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Differential Distribution of Salmonella Serovars and Campylobacter spp. Isolates in Free-Living Crows and Broiler Chickens in Aomori, Japan.


ABSTRACT: Salmonella and Campylobacter cause foodborne enteritis mainly via the consumption of raw/undercooked contaminated poultry meat and products. Broiler flocks are primarily colonized with these bacteria; however, the underlying etiology remains unclear. The present study was conducted in order to obtain further information on the prevalence and genotypic distribution of Salmonella and Campylobacter in free-living crows and broiler flocks in a region for 2 years, thereby facilitating estimations of the potential risk of transmission of C. jejuni from crows to broiler flocks. Salmonella serovars Bredeney and Derby were isolated from 8 and 3 out of 123 captured crows, respectively, both of which are not common in broiler chickens. Campylobacter were isolated from all 89 crows tested and C. jejuni was prevalent (85 crows). Pulsed field gel electrophoresis showed broad diversity in the crow isolates of C. jejuni. However, 3 crow isolates and 2 broiler isolates showing similar banding patterns were assigned to different sequence types in multi-locus sequence typing. These results indicate that crows do not share Salmonella serovars with broilers, and harbor various genotypes of C. jejuni that differ from those of broiler flocks. Thus, our results indicate that crows are not a potential vector of these bacteria to broiler flocks in this region.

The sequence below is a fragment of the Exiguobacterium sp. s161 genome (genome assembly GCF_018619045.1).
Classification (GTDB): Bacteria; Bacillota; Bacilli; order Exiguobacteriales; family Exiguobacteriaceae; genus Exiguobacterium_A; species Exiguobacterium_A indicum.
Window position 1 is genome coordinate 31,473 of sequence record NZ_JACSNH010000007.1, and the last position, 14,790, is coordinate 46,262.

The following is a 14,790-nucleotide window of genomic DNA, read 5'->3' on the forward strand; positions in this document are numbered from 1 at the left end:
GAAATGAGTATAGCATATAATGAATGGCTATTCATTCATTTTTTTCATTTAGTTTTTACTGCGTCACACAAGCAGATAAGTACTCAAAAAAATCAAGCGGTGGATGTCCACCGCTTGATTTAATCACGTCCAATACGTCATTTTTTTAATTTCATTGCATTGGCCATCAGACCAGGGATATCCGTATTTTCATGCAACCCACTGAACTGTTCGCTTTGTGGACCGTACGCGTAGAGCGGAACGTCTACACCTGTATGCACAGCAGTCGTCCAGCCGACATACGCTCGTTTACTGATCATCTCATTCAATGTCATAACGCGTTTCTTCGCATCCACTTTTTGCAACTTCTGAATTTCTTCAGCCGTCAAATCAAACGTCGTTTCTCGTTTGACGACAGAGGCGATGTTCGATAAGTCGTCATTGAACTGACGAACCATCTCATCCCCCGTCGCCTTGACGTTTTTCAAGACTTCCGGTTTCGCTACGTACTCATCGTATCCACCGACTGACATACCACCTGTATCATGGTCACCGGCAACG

SUBMITTER: Okamura M 

PROVIDER: S-EPMC5877346 | BioStudies | 2018-01-01T00:00:00Z

REPOSITORIES: biostudies

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